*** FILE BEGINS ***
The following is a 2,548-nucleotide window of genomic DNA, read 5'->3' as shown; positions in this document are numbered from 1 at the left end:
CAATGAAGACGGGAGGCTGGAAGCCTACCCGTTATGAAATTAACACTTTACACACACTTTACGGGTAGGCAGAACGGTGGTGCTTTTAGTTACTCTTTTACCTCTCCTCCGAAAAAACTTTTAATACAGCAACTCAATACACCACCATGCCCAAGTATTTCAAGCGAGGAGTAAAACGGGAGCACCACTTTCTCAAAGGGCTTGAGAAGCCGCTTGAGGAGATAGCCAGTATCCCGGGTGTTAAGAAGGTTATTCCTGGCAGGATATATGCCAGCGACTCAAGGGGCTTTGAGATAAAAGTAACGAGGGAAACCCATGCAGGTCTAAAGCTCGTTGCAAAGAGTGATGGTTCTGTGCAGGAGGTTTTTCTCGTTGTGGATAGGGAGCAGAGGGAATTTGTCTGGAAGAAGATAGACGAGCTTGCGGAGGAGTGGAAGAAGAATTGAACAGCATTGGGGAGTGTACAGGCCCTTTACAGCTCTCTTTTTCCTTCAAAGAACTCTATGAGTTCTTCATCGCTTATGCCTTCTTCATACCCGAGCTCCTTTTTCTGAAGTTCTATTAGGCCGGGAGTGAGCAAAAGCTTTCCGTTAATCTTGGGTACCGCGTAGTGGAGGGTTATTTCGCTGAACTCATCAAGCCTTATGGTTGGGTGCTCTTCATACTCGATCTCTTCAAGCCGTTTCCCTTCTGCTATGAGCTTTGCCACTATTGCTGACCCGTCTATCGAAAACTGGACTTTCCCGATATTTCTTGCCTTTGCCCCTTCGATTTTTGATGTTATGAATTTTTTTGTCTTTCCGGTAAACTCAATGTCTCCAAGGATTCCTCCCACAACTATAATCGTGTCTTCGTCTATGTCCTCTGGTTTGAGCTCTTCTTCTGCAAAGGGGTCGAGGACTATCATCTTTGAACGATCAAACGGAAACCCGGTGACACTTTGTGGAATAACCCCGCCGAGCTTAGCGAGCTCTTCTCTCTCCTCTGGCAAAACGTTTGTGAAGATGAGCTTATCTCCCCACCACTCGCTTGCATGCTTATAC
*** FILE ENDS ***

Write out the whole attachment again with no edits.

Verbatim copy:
The following is a 2,548-nucleotide window of genomic DNA, read 5'->3' as shown; positions in this document are numbered from 1 at the left end:
CAATGAAGACGGGAGGCTGGAAGCCTACCCGTTATGAAATTAACACTTTACACACACTTTACGGGTAGGCAGAACGGTGGTGCTTTTAGTTACTCTTTTACCTCTCCTCCGAAAAAACTTTTAATACAGCAACTCAATACACCACCATGCCCAAGTATTTCAAGCGAGGAGTAAAACGGGAGCACCACTTTCTCAAAGGGCTTGAGAAGCCGCTTGAGGAGATAGCCAGTATCCCGGGTGTTAAGAAGGTTATTCCTGGCAGGATATATGCCAGCGACTCAAGGGGCTTTGAGATAAAAGTAACGAGGGAAACCCATGCAGGTCTAAAGCTCGTTGCAAAGAGTGATGGTTCTGTGCAGGAGGTTTTTCTCGTTGTGGATAGGGAGCAGAGGGAATTTGTCTGGAAGAAGATAGACGAGCTTGCGGAGGAGTGGAAGAAGAATTGAACAGCATTGGGGAGTGTACAGGCCCTTTACAGCTCTCTTTTTCCTTCAAAGAACTCTATGAGTTCTTCATCGCTTATGCCTTCTTCATACCCGAGCTCCTTTTTCTGAAGTTCTATTAGGCCGGGAGTGAGCAAAAGCTTTCCGTTAATCTTGGGTACCGCGTAGTGGAGGGTTATTTCGCTGAACTCATCAAGCCTTATGGTTGGGTGCTCTTCATACTCGATCTCTTCAAGCCGTTTCCCTTCTGCTATGAGCTTTGCCACTATTGCTGACCCGTCTATCGAAAACTGGACTTTCCCGATATTTCTTGCCTTTGCCCCTTCGATTTTTGATGTTATGAATTTTTTTGTCTTTCCGGTAAACTCAATGTCTCCAAGGATTCCTCCCACAACTATAATCGTGTCTTCGTCTATGTCCTCTGGTTTGAGCTCTTCTTCTGCAAAGGGGTCGAGGACTATCATCTTTGAACGATCAAACGGAAACCCGGTGACACTTTGTGGAATAACCCCGCCGAGCTTAGCGAGCTCTTCTCTCTCCTCTGGCAAAACGTTTGTGAAGATGAGCTTATCTCCCCACCACTCGCTTGCATGCTTATAC